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50 Treasures: Ancient & Primitive Flowering Plants of Australia by Betty Hinton

Our thirty-third treasure is a series of  vibrant botanical illustrations, created most often from live specimens, by a north Queensland artist based in the Daintree Rainforest. From the JCU Art Collection comes the Ancient and Primitive Flowering Plants of Australia by Betty Hinton.

Julie McEnerny answers the question "why is this significant?"

The 1980s brought a wave of travellers to far north Queensland - wanderlust for some, for others a frontier challenge or more meaningful lifestyle. Some passed through, others stayed - but not all became as entrenched in the area as Betty Hinton. Betty and her husband Bill settled in the not yet heritage listed Daintree Rainforest, opening the long running Floravilla Ice Cream business and adding the Art Gallery for Betty's growing collection. Having a keen interest in flora of the ancient rainforest surrounding their home, Betty (a self-taught artist) had begun painting local specimens. Her botanical art progressed to an international level when, some years later, Idiospermum australienses was purchased by eminent botanical art collector Professor Shirley Sherwood and exhibited at London's Kew Gardens and the Smithsonian Institute in Washington DC.

Betty Hinton, Musgravea heterophylla - Briar Silky Oak, Juvenile, 1996 - 1999, watercolour on paper, 100 x 88 cm. James Cook University Art Collection. © Betty Hinton. Photograph by Michael Marzik.
The eleven works of this Treasure are part of Betty Hinton's Ancient & Primitive Flowering Plants of Australia project, which she began in 1995. Prior to this, Australia's Wet Tropics — which includes the Daintree Rainforest—had been selected for World Heritage listing, satisfying all four of the criteria. Historically, this series of botanical works occupies an interesting position, straddling both botany and the social history of the era. While not strictly of the scientific illustration discipline, the works are commendable representations of important Wet Tropics flora, painted with true passion and focus by a Daintree resident whose arrival in the area predates the world's recognition of what is possibly the planet's oldest rainforest.

Betty Hinton, Musgravea heterophylla - Briar Silky Oak, Adult, 1996 - 1999, watercolour on paper, 96 x 70 cm. James Cook University Art Collection. © Betty Hinton. Photograph by Michael Marzik.
Among the works is a delicate rendering of Gymnostoma australianum, a small ancient tree of the Casuarina family. Endemic to only small pockets of the Daintree area, it has a conservation status of vulnerable and, like others in this series, is not widely represented in botanical art or illustration.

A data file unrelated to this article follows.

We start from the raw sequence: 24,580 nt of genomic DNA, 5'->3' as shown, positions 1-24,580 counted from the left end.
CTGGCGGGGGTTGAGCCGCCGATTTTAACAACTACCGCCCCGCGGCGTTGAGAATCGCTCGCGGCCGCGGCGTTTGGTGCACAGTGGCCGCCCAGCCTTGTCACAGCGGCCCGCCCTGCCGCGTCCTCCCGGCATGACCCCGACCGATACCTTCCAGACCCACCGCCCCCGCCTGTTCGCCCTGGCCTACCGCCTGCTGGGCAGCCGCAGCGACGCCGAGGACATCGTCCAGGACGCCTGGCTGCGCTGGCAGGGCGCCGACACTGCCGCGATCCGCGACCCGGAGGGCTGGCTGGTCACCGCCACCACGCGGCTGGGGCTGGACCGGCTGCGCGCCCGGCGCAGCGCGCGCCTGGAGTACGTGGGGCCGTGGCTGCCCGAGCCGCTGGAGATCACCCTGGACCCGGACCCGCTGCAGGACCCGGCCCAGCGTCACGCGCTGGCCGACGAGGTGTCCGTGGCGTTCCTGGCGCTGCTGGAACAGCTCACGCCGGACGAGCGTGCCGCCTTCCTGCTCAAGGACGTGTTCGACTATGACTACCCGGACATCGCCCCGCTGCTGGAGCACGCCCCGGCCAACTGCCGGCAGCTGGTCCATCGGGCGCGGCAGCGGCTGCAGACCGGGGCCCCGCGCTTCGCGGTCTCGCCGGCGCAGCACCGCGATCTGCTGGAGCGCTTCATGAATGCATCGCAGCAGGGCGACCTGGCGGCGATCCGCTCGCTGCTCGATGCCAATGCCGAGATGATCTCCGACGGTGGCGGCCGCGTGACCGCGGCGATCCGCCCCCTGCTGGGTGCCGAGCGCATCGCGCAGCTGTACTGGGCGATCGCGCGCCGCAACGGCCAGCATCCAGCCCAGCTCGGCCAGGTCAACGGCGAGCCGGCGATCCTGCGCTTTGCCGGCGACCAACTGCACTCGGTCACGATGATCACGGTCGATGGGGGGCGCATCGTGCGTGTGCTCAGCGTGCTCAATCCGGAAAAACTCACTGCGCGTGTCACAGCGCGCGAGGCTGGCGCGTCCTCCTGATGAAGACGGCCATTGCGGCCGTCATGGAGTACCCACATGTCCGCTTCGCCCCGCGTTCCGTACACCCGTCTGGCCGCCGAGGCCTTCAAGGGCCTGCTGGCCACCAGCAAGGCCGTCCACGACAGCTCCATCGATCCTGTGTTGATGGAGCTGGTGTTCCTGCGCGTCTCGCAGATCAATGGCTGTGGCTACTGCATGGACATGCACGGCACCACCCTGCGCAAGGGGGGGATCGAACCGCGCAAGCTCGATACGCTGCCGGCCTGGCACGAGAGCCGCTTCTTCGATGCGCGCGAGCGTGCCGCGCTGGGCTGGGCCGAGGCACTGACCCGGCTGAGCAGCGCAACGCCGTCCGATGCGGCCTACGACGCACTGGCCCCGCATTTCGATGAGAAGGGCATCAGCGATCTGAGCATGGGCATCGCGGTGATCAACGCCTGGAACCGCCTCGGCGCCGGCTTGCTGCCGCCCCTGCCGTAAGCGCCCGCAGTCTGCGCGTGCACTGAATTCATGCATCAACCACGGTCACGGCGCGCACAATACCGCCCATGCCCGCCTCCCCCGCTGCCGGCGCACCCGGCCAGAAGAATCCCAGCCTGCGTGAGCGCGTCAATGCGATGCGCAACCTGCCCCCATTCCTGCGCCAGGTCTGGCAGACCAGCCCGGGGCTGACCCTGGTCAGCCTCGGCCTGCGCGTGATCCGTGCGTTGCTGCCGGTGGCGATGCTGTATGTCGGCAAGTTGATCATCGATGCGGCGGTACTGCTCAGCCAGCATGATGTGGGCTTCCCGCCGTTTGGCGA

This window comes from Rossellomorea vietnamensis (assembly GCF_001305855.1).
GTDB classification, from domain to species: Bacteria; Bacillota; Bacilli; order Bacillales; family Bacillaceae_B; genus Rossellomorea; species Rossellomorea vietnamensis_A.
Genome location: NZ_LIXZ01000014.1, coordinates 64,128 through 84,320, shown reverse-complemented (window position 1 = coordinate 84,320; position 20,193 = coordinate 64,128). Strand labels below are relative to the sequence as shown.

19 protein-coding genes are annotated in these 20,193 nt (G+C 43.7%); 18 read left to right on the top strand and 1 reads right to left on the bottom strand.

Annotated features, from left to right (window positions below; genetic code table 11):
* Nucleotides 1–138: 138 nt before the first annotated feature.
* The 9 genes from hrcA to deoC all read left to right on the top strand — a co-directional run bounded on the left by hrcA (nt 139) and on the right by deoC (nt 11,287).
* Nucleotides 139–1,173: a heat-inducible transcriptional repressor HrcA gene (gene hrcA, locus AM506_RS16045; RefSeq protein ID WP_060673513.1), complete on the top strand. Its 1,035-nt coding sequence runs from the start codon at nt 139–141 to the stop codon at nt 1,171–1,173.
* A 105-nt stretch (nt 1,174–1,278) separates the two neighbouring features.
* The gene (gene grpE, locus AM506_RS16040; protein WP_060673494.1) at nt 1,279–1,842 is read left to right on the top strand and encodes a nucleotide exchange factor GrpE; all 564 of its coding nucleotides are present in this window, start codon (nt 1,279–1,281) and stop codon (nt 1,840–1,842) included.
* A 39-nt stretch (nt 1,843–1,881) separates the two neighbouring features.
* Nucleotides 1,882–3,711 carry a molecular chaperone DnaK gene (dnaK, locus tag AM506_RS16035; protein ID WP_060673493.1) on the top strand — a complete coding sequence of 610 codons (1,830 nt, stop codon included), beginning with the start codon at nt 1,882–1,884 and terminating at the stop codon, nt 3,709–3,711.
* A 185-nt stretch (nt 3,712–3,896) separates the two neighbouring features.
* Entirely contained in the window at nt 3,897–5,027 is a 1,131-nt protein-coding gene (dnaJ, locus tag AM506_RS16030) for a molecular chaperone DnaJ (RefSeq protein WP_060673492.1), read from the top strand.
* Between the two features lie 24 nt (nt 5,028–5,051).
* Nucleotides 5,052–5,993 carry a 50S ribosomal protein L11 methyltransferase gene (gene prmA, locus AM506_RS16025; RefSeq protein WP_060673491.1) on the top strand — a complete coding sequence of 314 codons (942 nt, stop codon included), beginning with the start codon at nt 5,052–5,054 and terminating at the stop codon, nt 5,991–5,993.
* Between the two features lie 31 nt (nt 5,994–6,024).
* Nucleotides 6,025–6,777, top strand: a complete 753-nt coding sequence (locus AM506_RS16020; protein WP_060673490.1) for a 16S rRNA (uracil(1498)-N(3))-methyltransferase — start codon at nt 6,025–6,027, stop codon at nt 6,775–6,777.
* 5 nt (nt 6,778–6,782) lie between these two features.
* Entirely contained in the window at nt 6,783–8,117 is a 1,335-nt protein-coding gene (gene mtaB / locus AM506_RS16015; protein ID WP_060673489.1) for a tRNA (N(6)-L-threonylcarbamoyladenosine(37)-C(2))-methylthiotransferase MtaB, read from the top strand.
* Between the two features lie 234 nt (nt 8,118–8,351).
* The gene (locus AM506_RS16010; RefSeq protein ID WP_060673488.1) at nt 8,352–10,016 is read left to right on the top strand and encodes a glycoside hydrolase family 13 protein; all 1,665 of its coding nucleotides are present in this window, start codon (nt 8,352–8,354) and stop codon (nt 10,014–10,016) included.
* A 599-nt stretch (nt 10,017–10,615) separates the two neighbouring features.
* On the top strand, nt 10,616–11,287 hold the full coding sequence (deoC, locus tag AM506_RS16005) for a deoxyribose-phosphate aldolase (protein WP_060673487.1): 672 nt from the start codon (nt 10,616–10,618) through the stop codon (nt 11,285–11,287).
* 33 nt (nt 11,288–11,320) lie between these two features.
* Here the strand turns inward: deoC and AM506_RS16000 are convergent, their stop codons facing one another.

Betty Hinton, Gymnostoma australianum - Dawn She Oak, 1996 - 1999, watercolour on paper, 100 x 88 cm. James Cook University Art Collection. © Betty Hinton. Photograph by Michael Marzik.
A striking duo depicts both the adult, and importantly, the distinctly different juvenile foliage of Musgravea heterophylla. The image size, depth of colour and mass of foliage is further enlivened by the artist's commitment to working from live specimens. This trait is most obvious in Megahertzia amplexicaulis where petioles (leaf stems) may be short and swollen or completely absent; both states are well illustrated in the work. That fact alone is significant as, apart from the scientific illustration by A. Wilson, Betty Hinton's painting may be the only coloured rendition currently in existence of a plant endemic to small areas of Australia's Wet Tropics.
 
Betty Hinton, Megahertzia amplexicaulis, 1996 - 1999, watercolour on paper, 100 x 88 cm. James Cook University Art Collection. © Betty Hinton. Photograph by Michael Marzik.

Over the course of 2020, JCU Library's Special Collections will be unveiling 50 Treasures from the collections to celebrate 50 years of James Cook University.

Author Biography
Julie McEnerny, herself an artist and illustrator, has worked mainly with botanical subjects since 2008. Her drawing skills were honed at Julian Ashton Art School, Sydney in 1980s, where skeletons and marble busts were de rigueur. A couple of decades of commercial illustration led to a commission of botanical drawings and the penny dropped. Five annual residencies with the Cairns Botanic Gardens and Tanks Arts Centre followed, culminating in a national touring exhibition of local flora. She happily continues in this field with a particular passion for epiphytes on Melaleuca sticks.

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